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The Difference Between Growth and Strategic Growth

Here’s what you need to know about the difference between strategic growth and growth for growth’s sake.

Connor Jeffers
Connor Jeffers

Apr 16, 2020

Retaining employees, maintaining a healthy cash flow, delivering on customer expectations: These are all important objectives for running a business.

But ask any business owner, and they’ll tell you that one of their primary business goals – if not the primary business goal – is growth. Growth leads to more revenue and a bigger market share. It gives you the opportunity to invest in new capabilities, so you can turn your business into what you’ve always wanted it to be.

Nonetheless, rapid growth can be a minefield if you aren’t ready for it. It almost always involves taking on new responsibilities and new customers. If you don’t have the technology, staff, and trainings in place to handle your growth, it can even backfire, costing you dearly.

Here’s what you need to know about the difference between strategic growth and growth for growth’s sake.

Growth for the Sake of Growth is Unsustainable

You’ve likely heard plenty of horror stories of startups who got too big for their britches. Flush with venture capital and riding a seemingly endless growth trajectory, overconfidence can set in, and that’s when people get sloppy.

In one study out of California State University, researchers learned that companies with the fastest revenue growth (an average annual sales growth of 167% over ten years) performed worse in terms of share price than their slower-growing competitors (those with an average annual sales growth of 26%).

Rapid growth can lead to some unforeseen consequences, including the following:

  • Accumulation of overhead
  • Lack of analytical decision-making
  • Breakdown of the management structure
  • Reduced quality of customer service
  • Communication and project management problems
  • Data silos and poorly placed technologies
  • Too much focus on short-term gains
  • Poor hiring decisions and employee turnover

But the pace of your growth isn’t the only indicator of success or failure. Plenty of fast-growing companies do just fine—many thrive. It all depends on how you allocate your resources and what strategies you have in place to manage and sustain that growth.

According to Forbes, nearly half of the fastest growing companies invest significant funds and time in training their sales teams, while only 29% of slow-growing companies do the same.

You can usually tell when growth is hurting your business. You may experience an uptick in customer complaints and HR problems, and your employees may become stressed. If you find that you can’t keep up with the demands of your customers and employees, it may be time to step back and create a growth strategy.

Implementing a Growth Strategy

Strategic growth is intentional growth. It’s the result of a strategic initiative rather than happenstance or uncontrollable market forces. Sometimes, companies get lucky and their product or service is an instant hit. But most of the time, companies need create a growth plan ahead of time, then implement it.

The four basic growths strategies are:

  • Market Penetration
  • Product Development
  • Market Development
  • Diversification

Market Penetration involves expanding your share of an existing market with an existing product or service. This is most often accomplished through lowering prices and increasing your marketing efforts.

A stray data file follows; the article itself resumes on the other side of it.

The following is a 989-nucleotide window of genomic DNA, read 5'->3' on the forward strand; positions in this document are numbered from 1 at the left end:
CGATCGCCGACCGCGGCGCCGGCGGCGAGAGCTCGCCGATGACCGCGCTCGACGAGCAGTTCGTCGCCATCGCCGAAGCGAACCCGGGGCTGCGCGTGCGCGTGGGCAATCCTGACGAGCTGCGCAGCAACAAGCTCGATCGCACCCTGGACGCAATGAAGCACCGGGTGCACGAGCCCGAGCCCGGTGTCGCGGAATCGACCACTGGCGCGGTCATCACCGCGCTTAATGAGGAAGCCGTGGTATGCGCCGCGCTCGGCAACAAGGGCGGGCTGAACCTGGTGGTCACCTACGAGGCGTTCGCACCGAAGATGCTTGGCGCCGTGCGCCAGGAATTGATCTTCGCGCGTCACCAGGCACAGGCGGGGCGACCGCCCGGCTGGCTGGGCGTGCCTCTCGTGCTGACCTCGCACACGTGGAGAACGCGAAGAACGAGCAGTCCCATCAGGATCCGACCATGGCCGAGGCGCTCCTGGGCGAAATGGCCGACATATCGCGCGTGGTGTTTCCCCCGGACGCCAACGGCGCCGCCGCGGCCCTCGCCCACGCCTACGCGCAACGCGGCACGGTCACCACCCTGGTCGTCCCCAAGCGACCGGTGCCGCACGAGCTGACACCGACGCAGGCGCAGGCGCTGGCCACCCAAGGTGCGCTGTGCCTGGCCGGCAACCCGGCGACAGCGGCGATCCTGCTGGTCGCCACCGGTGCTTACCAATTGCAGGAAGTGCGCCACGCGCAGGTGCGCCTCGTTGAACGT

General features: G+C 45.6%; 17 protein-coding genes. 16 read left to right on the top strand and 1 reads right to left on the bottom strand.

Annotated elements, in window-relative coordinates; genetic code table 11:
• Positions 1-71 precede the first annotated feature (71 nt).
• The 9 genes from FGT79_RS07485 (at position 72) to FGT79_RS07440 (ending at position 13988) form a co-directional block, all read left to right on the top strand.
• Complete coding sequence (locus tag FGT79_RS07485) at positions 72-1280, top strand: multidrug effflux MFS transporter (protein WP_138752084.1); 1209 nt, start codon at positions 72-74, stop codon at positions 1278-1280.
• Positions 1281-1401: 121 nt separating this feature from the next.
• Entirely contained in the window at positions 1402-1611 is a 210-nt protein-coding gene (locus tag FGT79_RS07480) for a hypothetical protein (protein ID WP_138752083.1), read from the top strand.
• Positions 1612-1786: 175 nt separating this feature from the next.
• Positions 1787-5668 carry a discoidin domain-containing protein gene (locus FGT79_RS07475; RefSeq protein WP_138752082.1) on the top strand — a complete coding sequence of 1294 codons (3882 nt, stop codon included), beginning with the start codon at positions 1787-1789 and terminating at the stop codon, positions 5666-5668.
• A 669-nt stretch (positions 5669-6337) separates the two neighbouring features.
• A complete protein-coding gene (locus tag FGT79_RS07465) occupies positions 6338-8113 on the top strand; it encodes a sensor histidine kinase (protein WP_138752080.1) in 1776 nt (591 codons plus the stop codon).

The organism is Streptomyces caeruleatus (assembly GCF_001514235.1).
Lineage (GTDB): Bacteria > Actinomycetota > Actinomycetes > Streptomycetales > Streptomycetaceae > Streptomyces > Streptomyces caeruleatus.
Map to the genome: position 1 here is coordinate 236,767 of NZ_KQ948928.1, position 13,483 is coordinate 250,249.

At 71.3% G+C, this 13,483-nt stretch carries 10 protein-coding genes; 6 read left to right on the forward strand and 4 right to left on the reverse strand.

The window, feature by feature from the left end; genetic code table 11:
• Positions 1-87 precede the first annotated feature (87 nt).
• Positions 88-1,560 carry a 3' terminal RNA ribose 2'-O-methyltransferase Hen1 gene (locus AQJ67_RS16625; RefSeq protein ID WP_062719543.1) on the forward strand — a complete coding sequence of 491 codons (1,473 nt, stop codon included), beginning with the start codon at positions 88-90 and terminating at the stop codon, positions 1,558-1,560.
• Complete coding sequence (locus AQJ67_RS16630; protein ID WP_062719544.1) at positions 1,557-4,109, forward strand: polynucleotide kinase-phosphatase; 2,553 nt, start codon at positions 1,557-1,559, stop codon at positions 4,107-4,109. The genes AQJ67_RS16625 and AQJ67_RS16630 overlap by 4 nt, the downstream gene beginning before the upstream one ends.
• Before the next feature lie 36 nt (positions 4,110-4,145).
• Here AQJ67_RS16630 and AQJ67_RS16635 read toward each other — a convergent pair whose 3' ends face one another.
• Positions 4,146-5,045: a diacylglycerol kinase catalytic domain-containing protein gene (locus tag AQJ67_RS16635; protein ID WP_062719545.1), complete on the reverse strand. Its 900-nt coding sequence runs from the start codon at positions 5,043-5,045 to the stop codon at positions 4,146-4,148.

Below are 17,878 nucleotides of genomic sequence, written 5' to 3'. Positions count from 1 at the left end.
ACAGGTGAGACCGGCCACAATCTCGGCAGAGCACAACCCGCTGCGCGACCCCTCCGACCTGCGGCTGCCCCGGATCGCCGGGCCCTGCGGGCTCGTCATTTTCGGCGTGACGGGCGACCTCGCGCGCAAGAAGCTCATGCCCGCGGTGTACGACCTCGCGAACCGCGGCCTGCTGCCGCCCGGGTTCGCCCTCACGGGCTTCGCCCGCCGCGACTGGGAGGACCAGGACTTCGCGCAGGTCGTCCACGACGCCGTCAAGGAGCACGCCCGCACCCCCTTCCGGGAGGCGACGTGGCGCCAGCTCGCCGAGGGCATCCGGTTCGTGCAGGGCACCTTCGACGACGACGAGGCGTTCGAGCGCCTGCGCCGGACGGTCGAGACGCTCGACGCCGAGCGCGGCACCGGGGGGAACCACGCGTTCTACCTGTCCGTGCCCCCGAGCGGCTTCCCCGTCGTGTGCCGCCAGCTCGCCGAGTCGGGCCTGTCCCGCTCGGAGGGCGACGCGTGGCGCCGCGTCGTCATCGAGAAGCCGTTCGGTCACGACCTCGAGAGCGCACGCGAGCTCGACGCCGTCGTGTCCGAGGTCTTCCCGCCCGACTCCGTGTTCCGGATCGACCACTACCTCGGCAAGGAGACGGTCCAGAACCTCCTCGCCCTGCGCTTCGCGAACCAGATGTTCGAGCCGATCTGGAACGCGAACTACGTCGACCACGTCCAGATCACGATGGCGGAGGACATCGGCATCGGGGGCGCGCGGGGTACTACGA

Product Development involves the creation of new products or services to serve an existing market. For example, if you provide businesses with SaaS, you could expand upon your product by adding new capabilities or create a new software product that you believe your existing customers would pay for. You can also expand upon your existing customer service initiatives.

Market Development is the process of introducing your products and services to new markets. New markets can be categorized by almost any type of demographic information (age, gender, etc.), by region, or by more specific market segments.

Finally, Diversification is the creation of an entirely new product for an entirely new market. This injects a great deal of uncertainty into your growth strategy and comes with a high level of risk, but it can also provide you with a substantial payoff.

These are the most commonly-recognized strategies for achieving growth by tapping new markets and delivering new products and services. But if you want your growth to be sustainable, you must look internally as well.

Preparing for Growth Internally

If you’ve gotten this far, you’ve already adopted some essential technologies and implemented internal processes to help you deliver for your customers. You may have even established your own set of best practices for doing business.

These are all positive steps, but legacy systems and old processes can cause problems if they aren’t updated to accommodate your growth. An old technology that was great for a small team may not be ideal for a multitude of teams and an army of contractors. If you’re bringing a new product or service to market, or if you’re tapping into an entirely new market, you’ll need to leverage the right channels if you want to maintain your momentum.

There are hundreds of sales and marketing technologies on the market which can help you grow, but navigating them is becoming a challenge. Each requires your team to learn a new system and adopt new processes.

If you need help preparing your team and your marketing technology stack for growth,to discuss your challenges. We work with companies across industries to help them leverage all sorts of technologies to enable growth, including marketing, sales, and operational technologies.

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